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Tuesday, 17 August, 1999, 10:16 GMT 11:16 UK
Derry parades trouble blights investment hopes
Fire crews camke under attack as they tried to save businesses
Fire crews came under attack as they tried to save businesses
The President of Londonderry's Chamber of Commerce has said the nationalist violence which followed Saturday's Apprentice Boys parade has damaged efforts to attract investment to the city.

John McDaid condemned the violence in which petrol bombs were thrown as buildings and vehicles were attacked on Saturday night and Sunday morning.

He said: ''There is a terrible cost for Derry in terms of the damage that has been done. I have looked around Derry today and I would say that millions of pounds of damage has been done.

John McDaid: Negatives scenes flashed worldwide
John McDaid: Negatives scenes flashed worldwide
''But there is another hidden cost.

''Derry is one of the most deprived areas in Northern Ireland in terms of high unemployment.

''People in the Chamber of Commerce, the City Council and other organisations are doing their best to persuade people to come and here to invest to create jobs. ''But it is very difficult for us to sell the city as a place to invest when the only time it comes on television is in a war-like state.''

Talks broke down

Businessmen from the Town Centre Management group brokered talks between the Protestant Apprentice Boys and the Bogside Residents Group, who opposed the march.

The talks broke down without agreement, forcing the Northern Ireland Parades Commission to make a contentious decision not to re-route the march, part of which skirts the nationalist Bogside area.

Mr McDaid said it was now time for the two groups to get back into talks to prevent future trouble.

He said that the Chamber Commerce intends to go to Derry City Council with another initiative which they hope will help to resolve the dispute for future years.

Up to 70 jobs lost

During the rioting a Kentucky Fried Chicken café and a shop, Whatever Everyone Wants were among premises burned out.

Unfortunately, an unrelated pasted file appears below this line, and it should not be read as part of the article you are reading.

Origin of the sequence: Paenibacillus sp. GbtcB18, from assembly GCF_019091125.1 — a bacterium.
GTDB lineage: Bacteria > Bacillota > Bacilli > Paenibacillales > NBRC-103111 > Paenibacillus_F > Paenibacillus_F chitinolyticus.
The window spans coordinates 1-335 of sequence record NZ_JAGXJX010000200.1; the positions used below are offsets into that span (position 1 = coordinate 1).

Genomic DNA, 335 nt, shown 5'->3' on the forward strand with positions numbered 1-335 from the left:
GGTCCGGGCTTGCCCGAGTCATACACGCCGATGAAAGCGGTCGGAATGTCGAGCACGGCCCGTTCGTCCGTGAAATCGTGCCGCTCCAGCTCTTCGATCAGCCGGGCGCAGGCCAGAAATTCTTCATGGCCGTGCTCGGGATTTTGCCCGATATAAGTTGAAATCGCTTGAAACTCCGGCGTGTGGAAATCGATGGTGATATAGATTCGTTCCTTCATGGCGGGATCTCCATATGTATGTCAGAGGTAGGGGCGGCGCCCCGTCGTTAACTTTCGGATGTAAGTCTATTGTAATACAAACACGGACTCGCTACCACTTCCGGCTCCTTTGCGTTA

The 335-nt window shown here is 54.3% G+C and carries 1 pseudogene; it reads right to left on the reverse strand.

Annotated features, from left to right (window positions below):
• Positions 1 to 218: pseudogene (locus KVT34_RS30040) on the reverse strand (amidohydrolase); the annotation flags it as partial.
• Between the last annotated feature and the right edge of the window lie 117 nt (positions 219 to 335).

The Search for Peace
SDLP Mayor of Derry Pat Ramsey said that up to 70 jobs may be lost because of damage to businesses.

On Sunday he met workers in tears as they learned that 30 jobs had been lost at their shop.

He said the local economy had suffered and tourism prospects had been damaged.

Councillor Ramsey said: ''This has set us back considerably when we are trying to direct further jobs to this city.

''The Industrial Development Board has gone a long way in trying to secure 70 jobs and now we have lost 70 jobs because of our young people.

''And we have heard about the coach tour operators who have cancelled their trips to the city.''

He condemned the violence and called on parents to take responsibility for their children's actions.

He said: "I am still saddened at the disgraceful and ugly scenes of hijacking and looting that I witnessed.

'It is something that I would have thought the young people of our city had left in the past.

''The main hope that I have now is that this morning we can all get our act together to make sure that those companies who have lost will reinvest back into the city.''

Organised attacks

Assistant RUC Chief Constable in Derry Alan McQuillan said that while some of the violence was as the result of ''drunken hooliganism'' as people left pubs, some attacks were pre-organised and many people took advantage of the situation to loot goods.

He said: ''Petrol bombs had been stock piled and we were able to break up one petrol bomb making factory where there were the makings of another 300".

He added: ''In one of the shops attacked they managed to steal £20,000 of sports equipment before they burned the premises and £7,000 of jeans were stolen from another shop before they set that place on fire.''

Over 100 petrol bombs were thrown and around another 100 were seized. Fire crews attempting to put out fires in the city centre came under attack.

Links to more N Ireland stories are at the foot of the page.


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